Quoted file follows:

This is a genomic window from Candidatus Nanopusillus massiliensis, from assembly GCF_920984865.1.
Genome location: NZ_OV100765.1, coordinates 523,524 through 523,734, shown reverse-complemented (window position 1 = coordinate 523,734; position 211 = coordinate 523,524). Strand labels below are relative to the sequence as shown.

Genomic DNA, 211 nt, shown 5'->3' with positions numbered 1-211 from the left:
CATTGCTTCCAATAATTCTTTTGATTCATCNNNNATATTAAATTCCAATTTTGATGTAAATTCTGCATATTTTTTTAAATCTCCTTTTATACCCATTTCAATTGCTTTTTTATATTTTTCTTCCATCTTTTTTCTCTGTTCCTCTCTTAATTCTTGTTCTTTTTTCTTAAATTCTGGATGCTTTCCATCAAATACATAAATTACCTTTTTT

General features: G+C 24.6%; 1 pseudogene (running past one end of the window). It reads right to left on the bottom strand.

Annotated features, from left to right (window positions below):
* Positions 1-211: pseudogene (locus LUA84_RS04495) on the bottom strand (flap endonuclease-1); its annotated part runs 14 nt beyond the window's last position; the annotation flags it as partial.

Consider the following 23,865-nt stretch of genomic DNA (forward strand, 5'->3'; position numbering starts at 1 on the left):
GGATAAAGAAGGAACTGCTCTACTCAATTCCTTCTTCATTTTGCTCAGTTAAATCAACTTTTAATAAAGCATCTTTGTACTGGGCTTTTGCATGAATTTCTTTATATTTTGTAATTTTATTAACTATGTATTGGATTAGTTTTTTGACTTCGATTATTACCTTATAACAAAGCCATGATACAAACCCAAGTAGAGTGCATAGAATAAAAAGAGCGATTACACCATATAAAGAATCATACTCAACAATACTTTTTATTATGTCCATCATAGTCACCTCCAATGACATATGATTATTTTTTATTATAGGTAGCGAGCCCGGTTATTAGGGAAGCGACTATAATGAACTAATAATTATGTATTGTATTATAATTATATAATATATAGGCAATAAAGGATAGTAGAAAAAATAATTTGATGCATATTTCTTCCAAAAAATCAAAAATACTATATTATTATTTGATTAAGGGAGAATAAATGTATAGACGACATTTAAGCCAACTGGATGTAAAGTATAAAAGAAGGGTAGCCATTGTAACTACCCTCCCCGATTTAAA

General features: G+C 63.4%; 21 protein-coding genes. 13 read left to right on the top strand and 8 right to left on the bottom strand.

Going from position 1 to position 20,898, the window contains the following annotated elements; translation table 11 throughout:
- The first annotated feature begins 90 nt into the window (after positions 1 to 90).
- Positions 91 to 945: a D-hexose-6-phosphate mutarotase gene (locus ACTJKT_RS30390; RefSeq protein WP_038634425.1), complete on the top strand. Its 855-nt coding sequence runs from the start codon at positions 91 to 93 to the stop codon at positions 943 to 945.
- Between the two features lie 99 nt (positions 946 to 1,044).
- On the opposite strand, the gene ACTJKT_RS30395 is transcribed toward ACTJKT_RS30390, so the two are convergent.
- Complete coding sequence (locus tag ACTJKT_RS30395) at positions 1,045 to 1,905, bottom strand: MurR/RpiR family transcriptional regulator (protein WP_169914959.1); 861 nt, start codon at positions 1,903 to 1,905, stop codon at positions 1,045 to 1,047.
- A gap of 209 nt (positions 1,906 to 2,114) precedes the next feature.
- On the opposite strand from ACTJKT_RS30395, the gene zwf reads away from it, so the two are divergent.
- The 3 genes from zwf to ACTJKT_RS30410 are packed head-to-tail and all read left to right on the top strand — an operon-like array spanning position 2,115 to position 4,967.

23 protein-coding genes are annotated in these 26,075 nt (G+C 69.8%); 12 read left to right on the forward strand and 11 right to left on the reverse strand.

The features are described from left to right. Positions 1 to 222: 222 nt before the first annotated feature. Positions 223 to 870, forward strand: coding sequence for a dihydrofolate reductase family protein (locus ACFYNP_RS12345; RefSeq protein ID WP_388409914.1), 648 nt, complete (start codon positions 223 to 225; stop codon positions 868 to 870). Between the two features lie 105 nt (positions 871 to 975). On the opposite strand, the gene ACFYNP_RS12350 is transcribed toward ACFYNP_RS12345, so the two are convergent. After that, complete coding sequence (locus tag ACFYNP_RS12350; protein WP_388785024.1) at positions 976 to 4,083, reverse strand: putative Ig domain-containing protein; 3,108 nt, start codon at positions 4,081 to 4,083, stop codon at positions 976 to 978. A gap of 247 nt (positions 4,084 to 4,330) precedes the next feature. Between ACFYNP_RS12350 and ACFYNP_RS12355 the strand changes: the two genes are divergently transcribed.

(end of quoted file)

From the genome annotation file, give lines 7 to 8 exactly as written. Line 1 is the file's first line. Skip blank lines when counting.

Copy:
* Positions 1-211: pseudogene (locus LUA84_RS04495) on the bottom strand (flap endonuclease-1); its annotated part runs 14 nt beyond the window's last position; the annotation flags it as partial.

Consider the following 23,865-nt stretch of genomic DNA (forward strand, 5'->3'; position numbering starts at 1 on the left):